Spanish sayings

Spanish Sayings, Idioms and Fixed Expressions - From Spain

Spanish sayings, idioms and fixed expressions

People use Spanish sayings, idioms, and fixed expressions in their everyday life. For this reason, if you ever visit a Spanish speaking country expect to hear them at any time.

Here, I am going to show you the most common ones people use in Spain.

Some Definitions

According to R. A. E  “dicho o refrán” is: “Dicho agudo y sentencioso de uso común”. In English, they call it saying or proverb. On the other hand, “modismo o expresión idiomática” is: “Expresión fija, privativa de una lengua, cuyo significado no se deduce de las palabras que la forman”. Also known as idiom in English. In addition, “frase hecha” would correspond to fixed expressions.

My experience

In my experience, all these sentences are one of the most difficult things to learn when studying a new language. For example, idioms do not follow regular grammar rules. In addition, their meanings cannot be predicted from the meaning of its individual words. For this reason, of you try to translate an idiom literally, you could say something funny and sometimes inappropriate sentences.

One way you can get familiar with these sentences is by using them regularly. By doing so, they will become part of your daily vocabulary. So, challenge yourself and start using them!

A useful list

The following list will help you to get familiar with some of the most common Spanish sayings, idioms, and fixed expressions.

Please, feel free to add more in the comments section.

SpanishEnglish
Al mal tiempo buena cara
When life gives you lemons, make lemonade
A quien madruga Dios le ayuda
The early bird gets the worm
A toda pastilla
Full throttle
Full speed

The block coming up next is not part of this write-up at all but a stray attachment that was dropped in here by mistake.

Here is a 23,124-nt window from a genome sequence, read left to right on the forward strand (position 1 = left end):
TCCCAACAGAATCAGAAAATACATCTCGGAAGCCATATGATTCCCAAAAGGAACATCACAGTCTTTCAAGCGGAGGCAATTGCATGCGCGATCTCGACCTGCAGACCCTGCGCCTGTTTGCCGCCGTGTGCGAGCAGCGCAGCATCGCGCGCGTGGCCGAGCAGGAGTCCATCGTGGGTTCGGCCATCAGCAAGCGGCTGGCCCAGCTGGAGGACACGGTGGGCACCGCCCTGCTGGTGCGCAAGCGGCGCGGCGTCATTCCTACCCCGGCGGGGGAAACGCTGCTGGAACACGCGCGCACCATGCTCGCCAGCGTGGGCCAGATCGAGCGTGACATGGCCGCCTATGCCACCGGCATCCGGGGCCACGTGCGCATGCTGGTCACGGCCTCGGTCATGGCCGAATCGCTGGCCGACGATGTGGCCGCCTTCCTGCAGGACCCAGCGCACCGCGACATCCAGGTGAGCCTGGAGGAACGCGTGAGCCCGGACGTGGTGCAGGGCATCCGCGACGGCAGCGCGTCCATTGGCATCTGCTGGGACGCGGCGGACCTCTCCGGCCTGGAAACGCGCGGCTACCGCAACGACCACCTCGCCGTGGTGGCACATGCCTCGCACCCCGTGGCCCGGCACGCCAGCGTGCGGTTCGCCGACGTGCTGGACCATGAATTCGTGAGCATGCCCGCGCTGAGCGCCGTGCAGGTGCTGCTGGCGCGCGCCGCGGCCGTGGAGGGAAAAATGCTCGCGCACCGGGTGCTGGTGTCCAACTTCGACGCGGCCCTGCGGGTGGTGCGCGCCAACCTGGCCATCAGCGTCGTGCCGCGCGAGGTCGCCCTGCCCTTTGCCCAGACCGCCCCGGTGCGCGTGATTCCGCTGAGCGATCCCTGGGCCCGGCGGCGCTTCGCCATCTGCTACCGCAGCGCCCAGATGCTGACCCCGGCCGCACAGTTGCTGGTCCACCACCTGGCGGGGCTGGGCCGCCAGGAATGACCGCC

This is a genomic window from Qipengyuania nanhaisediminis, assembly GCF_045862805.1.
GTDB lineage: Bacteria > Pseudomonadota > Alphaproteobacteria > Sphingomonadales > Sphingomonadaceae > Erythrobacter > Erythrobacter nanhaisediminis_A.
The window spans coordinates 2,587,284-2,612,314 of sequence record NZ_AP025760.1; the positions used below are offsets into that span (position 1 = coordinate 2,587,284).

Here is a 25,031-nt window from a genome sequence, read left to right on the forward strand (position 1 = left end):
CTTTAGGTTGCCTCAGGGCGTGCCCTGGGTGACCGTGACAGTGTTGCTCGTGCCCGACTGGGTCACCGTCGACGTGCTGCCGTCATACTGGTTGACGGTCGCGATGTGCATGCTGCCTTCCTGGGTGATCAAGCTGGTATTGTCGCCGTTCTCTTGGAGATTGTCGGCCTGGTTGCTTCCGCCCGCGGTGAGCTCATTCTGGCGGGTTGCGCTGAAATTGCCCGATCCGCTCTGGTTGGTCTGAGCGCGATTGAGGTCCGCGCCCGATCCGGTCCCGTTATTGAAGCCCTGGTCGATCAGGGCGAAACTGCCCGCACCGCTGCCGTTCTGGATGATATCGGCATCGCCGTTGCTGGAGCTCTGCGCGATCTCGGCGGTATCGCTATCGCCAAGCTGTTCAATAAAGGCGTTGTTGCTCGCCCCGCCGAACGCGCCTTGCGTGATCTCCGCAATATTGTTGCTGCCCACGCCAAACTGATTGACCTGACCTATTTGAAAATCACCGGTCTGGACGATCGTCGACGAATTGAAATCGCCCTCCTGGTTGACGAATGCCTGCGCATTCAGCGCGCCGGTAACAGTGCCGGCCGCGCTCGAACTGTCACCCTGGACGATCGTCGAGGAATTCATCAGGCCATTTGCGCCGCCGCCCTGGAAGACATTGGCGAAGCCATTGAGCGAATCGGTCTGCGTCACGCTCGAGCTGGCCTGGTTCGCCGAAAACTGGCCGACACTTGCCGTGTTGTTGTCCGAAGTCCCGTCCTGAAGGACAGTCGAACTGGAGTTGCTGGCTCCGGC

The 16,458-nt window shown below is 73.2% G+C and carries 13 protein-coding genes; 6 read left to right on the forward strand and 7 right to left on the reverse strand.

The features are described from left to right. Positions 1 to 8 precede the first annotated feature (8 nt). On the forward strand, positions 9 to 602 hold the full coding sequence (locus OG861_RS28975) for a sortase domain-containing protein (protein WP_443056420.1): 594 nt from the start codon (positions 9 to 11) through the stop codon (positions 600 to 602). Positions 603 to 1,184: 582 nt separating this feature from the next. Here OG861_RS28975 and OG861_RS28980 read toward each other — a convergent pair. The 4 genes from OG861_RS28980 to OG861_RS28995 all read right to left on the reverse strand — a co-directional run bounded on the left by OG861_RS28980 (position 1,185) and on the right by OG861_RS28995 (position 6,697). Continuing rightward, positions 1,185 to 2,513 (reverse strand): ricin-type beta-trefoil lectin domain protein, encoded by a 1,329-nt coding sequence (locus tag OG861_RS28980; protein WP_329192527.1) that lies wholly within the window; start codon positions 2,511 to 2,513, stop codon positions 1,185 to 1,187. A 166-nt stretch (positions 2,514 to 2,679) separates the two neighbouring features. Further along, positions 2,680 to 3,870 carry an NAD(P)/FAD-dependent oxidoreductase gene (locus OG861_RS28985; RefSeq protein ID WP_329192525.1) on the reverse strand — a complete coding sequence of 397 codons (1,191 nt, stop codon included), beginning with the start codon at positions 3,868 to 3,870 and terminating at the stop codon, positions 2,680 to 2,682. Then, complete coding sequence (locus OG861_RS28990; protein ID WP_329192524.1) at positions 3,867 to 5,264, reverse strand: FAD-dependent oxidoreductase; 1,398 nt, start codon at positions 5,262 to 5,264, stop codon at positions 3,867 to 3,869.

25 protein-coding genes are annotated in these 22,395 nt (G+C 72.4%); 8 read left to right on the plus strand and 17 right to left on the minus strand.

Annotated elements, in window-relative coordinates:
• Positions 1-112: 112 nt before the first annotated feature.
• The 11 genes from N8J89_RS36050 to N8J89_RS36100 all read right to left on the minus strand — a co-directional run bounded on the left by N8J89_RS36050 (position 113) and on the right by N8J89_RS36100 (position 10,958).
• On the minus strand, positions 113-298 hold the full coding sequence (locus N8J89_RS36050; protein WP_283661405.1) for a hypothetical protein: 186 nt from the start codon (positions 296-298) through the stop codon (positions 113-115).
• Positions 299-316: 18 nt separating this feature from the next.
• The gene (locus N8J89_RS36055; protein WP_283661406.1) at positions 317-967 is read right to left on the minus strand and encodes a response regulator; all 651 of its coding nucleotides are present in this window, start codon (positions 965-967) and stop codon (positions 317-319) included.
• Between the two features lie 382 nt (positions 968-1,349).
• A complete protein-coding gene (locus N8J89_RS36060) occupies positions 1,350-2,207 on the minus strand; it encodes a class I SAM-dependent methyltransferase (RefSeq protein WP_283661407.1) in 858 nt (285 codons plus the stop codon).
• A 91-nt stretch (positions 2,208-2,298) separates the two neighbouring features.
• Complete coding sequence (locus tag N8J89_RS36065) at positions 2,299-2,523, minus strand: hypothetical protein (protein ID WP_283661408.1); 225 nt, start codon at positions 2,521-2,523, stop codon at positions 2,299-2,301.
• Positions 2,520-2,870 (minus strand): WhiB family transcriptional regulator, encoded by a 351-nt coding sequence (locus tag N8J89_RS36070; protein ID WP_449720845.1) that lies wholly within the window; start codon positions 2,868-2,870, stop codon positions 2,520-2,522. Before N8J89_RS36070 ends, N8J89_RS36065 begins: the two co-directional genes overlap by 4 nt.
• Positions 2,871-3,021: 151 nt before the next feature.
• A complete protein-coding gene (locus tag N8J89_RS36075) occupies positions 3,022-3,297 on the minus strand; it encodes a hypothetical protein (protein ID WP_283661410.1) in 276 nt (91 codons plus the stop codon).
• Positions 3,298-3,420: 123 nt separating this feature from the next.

Costar un ojo de la cara
It costs an arm and a leg
Dale gas
Step on the gas
Dar por sentado
To take for granted
Dime con quien andas, y te diré quien eres
A man is known by the company he keeps
Echar un cable
Echar una mano

To give a hand
To lend a hand
El mundo es un pañuelo
It is a small world
El saber no ocupa lugar
You can never know too much
El tiempo lo cura todo
Time heals all wounds
Estar al tanto
To be up to date
Estar de mala leche
To be in a bad mood
Estar de muerte
To be out of this world
Estar en el quinto pino
To be far away
Estar en la edad del pavo
To be in the awkward age
Ir pisando huevos
To be walking on eggshells
Liarla parda
To make a complete mess
Más vale malo conocido que bueno por conocer
Better the devil you know than the devil you don't
Más vale prevenir que curar
Better safe than sorry
Meterse en un lío
Meterse en líos
To get into trouble
No hay dos sin tres
Misfortunes always come in threes
Pasar factura
Take its toll on
To catch up with
Ser pan comido
To be a piece of cake
Ser un membrillo
To be gullible
To be silly/stupid
Ser un plasta
To be a pain in the neck
Tener mala leche
To act in bad faith
Ya pueden decir misa
To preach to the choir

Thank you for stopping by  🙂

 

Want to hear more? Sign up for our newsletter!

Leave a comment

Your email address will not be published. Required fields are marked *